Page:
Wheelchair-Using Mom Shares Her Story of Accessible Housing Challenges

Domonique Howell has spent her entire life trying to locate a place to live that she can afford and get to in her wheelchair. It’s always been difficult, Howell said. She claims that this difficulty frequently deprives people of their dignity.

β€œIn every house or apartment I’ve ever lived in up until this point, which is only the last five years, I’ve had to either leave my chair outside of the bathroom or leave it in a hallway or another room and either be carrying it in the bathroom or have a commode-like toilet in my room, which is inhumane,” said Howell.

Howell juggles being a seasoned disability advocate with taking care of her nine-year-old daughter at their Philadelphia home. She even received the title of 2023 Ms. Wheelchair Pennsylvania. Howell traveled to Washington, D.C., on Thursday to give a testimony about her experiences before the Senate Special Committee on Aging.

β€œMy entire life, I had to make the decision between accessibility and affordability as so many other Americans with disabilities do,” Howell testified. Members of the committee talked about potential answers.

VITAL Act Would Increase Financing for Accessible Housing

The Visitable Inclusive Tax Credits for Accessible Living Act, or VITAL Act, is a Democratic-backed proposal that would increase financing for the Low-Income Housing Tax Credit (LIHTC) program and ensure that more accessible housing units are being built by developers. Sen. Bob Casey, a Democrat from Pennsylvania who is the bill’s Senate sponsor, spoke with our Washington news bureau.

β€œWhat we want to do is take the existing low-income tax credit and strengthen it, add more funding so that we can up the dollar amounts for the credits and also to help developers in their efforts to develop more of these properties that have accessible features to them,” said Casey.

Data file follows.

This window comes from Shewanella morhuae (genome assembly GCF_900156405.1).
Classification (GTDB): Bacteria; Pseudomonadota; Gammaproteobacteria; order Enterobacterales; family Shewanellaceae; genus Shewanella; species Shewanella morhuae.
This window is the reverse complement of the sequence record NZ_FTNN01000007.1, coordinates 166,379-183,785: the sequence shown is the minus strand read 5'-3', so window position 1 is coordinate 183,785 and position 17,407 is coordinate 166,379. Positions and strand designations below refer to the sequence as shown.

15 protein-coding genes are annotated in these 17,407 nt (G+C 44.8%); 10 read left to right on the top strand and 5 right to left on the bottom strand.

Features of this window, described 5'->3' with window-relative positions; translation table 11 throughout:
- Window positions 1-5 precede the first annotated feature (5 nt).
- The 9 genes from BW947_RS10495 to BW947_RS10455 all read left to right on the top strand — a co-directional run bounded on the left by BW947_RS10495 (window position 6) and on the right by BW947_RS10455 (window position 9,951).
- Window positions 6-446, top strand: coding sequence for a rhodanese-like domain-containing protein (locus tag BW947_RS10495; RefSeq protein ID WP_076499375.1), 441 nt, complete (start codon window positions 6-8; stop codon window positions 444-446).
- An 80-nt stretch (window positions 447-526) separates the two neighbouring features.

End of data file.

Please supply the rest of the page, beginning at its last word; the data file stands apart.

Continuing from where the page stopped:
β€œThis hearing gave us a chance to spotlight the fact that sometimes as simple as having doorways that are wide enough for a wheelchair or other features in a home can provide that kind of accessibility that everyone should have a right to expect.”

Republicans on the committee claimed that in order to lower inflation and increase home affordability, the federal government should execute expenditure cutbacks and adopt fiscal measures.

Republicans also warned against overburdening the housing industry with bureaucracy.

KIRO 7 posted a tweet that confirms the news:

β€œWe ought to minimally have a guideline of regulations that are going to help, not make it even worse,” said Sen. Mike Braun (R-IN). Disability advocates also cited housing obstacles brought on by municipal zoning laws, which occasionally prevent developers from constructing more housing units suitable for those with impairments.

They encouraged Congress to take into account providing monetary incentives for local governments to change zoning regulations in specific circumstances. Howell, on the other hand, expressed her gratitude for bringing attention to a pressing issue.

β€œI think it’s important to have people with disabilities at the table to understand our stories, understand what the lack of accessibility has done to our quality of life,” said Howell.

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Louis
Louis Ebert

Louis Ebert is a talented content writer with a passion for creating compelling stories and informative articles. With years of experience in writing, Louis has honed their skills in crafting engaging content that resonates with readers.As a content writer for Focushillsboro.com, Louis explores the many facets of life in Hillsboro and the surrounding areas. From delving into the latest trends in local business to highlighting community events and leaders, their writing offers a unique perspective that captures the essence of the area.

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